Getting the athlete and parents on board with our process is the single best way I have found to help an athlete be successful. They begin to take ownership in the workouts and exercises because they understand the purpose. You will see more effort and focus out of your athletes which will help them move more effectively towards their goals.
I would like to share with you a couple topics that always seem to come up in those early conversations and some of the talking points I use to help share information with prospective clients to get everybody on the same page before the relationship begin.
“Will your workouts be functional?” -or- “Do you do functional training?”
This is actually a pretty easy one to address; sharing the idea that functional training is used to develop better human movement seems to connect with most people.
Functional is not specialized and is more “common” than most people think. I share with them that all human beings move the same; knee flexion in a NFL player is the same as knee flexion in a 90 year old; the general variables that change are the forces in the equation, environment and speed of movement. The goal of functional training is to help the body move better. For athletes; “cleaner” movements mean higher performance and less chance of injury. In my view here are the elements that make a training program functional;
- Balanced training in 3 planes of motion
- Developing all the body’s energy systems (anaerobic, alactic, aerobic) and skeletal muscle fibers (1a, 2a, 2b)
- A focus on absorbing force (deceleration) before producing force (acceleration)
- Developing strong neuromuscular communication and proprioception through balance and instability training
- Developing linked strength from the ground up and inside -out (core before limbs)
- Focus on core stability before core strength with a strong focus on posture
For athletes function training is really defined as increasing overall athleticism through more efficient movement. Another key component of functional training is a balanced approach to development. It is not specialized; we train the body to “work” in all situations and environments because that’s what it was built to do. Too much specialization can lead to overuse injuries and chronic pain caused from unbalanced development. Which leads us to our next point……
“We would like to do some Sport specific training”
My personal stance on the subject that I share with potential clients is you don’t want sport specific training from me and here’s why;
As a performance coach I am an expert on developing the human machine and increasing athleticism, I am not a golf, basketball, baseball, track, (or whatever sport they play) coach. I have the skills to make you a better athlete, pair that up with a knowledgeable coach in your sport and you are going to be a rock star. I can try to “help” you be a better golfer but I don’t think you’re going to like the results. However I can help you increase thoracic mobility, improve rotational hip power and mechanics and keep your body in balance from all the one way motions you do on the golf course.
There is a twofold danger to saying I offer sport specific training; Frist The only thing that is sport specific is playing your sport. I am fairly confident that if an athlete works with me for 8 weeks but does not pick up a basketball during that time their on-court skills will not improve (their athleticism will but athleticism is not “sport specific”).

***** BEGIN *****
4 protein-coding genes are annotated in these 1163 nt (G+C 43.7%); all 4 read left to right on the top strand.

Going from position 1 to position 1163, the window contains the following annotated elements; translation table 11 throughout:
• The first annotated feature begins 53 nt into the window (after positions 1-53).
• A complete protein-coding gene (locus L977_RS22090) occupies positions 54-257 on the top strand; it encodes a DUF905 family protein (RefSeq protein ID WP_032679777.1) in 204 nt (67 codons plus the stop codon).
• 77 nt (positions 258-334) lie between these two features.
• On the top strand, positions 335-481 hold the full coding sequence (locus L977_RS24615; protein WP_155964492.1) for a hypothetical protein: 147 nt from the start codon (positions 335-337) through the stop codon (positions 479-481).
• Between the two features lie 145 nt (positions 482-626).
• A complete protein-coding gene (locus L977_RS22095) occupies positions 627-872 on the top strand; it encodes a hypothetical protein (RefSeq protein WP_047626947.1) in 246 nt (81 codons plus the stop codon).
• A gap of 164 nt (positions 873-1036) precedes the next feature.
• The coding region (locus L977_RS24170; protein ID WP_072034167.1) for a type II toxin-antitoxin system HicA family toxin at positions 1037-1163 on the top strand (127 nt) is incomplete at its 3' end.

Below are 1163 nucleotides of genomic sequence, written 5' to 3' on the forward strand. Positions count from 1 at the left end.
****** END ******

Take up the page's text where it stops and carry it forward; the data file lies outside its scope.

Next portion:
The second danger is that they might encounter a time when their sport skills actually decrease for a short time. If you teach their body how to move differently (better is still different) they will go through an adjustment period where they will have to “relearn” their sport skills with these new movement abilities. Think of when Tiger Woods hit his slump after learning a new swing.
Finally when dealing with in season and endurance athletes it is important for performance coaches to balance out their training off the court/field/road to avoid overuse injuries and imbalances. Going by the sport specific label these session would be counterproductive because they are working on developing physical skills and abilities that are not the dominate ones they need for success in completions. However these sessions are very necessary to keep athletes performing at a high level and injury free.
If you are subscribed to my podcast on iTunes I’m sure you have notice no episodes are listed. I am currently fixing the issue; our podcast feed will have to be changed so you might have to re-subscribe in iTunes or the RSS reader you are using. Very sorry for the issues and any problems they have created for you. I appreciate you listening and will do my best to get everything taken care of before the next episode launches.
I love the BOSU Trainer, it is a tool that allows me to challenge balance for a large variety of clients and goals at what ever level they are at. The BOSU is an amazing tool to challenge neuromuscular communication, core stability and proprioceptive awareness. Check out one of my favorite exercises using the BOSU Balance Trainer. Click here to join the League of Extraordinary Trainers http://youtu.be/RWmghjl0Sv8
|Best out of the tap||Best in a can or bottle|
|Best at a good pub||Best anywhere|
|Appeals to a small number or friends||Appeals to a large number or friends|
|Bold acquired taste (intimidating to try)||Light & easy to share (not intimidating to try)|
I love the TRX Suspension Trainer, it is a tool that allows me to train an infinite variety of clients and goals using a massive library of exercises. The Suspension Trainer is an amazing tool to train, static strength, mobility, balance and core stability all in three dimensions. This is one of my top 10 favorite exercises using the TRX Suspension Trainer. Click Here to Join the League for Extraordinary Trainers http://youtu.be/xh9W6H5r8kw
As I was publishing the newest episode of the Trainer’s Toolbox Podcast I learned that Posterous the Blogging site that I host the show on has been closed. Booooo. I am switching over to self hosting the podcast to avoid and similar future interruptions and will getting everything fixed up this week. A brand new episode of the Trainer’s Toolbox podcast will air next Friday (5/10) and then continue on it’s bi-weekly schedule. Please be patient with any hiccups or interruptions in your RSS feed or iTunes subscription over the next week, everything should be fixed and back to normal by next Friday. Thanks for you understanding and even more for listening.
- 10 seconds of work followed by 60 seconds of rest (1:6)
- 15 seconds of work followed by 45 seconds of rest (1:3)
- 45 seconds work followed by 45 seconds rest (1:1)
- 30 seconds work followed by 60 seconds rest (1:2)
- Tabata (8 sets) – 20 seconds work followed by 10 seconds rest (2:1)
- 6 minutes work followed by 1 minute rest (6:1)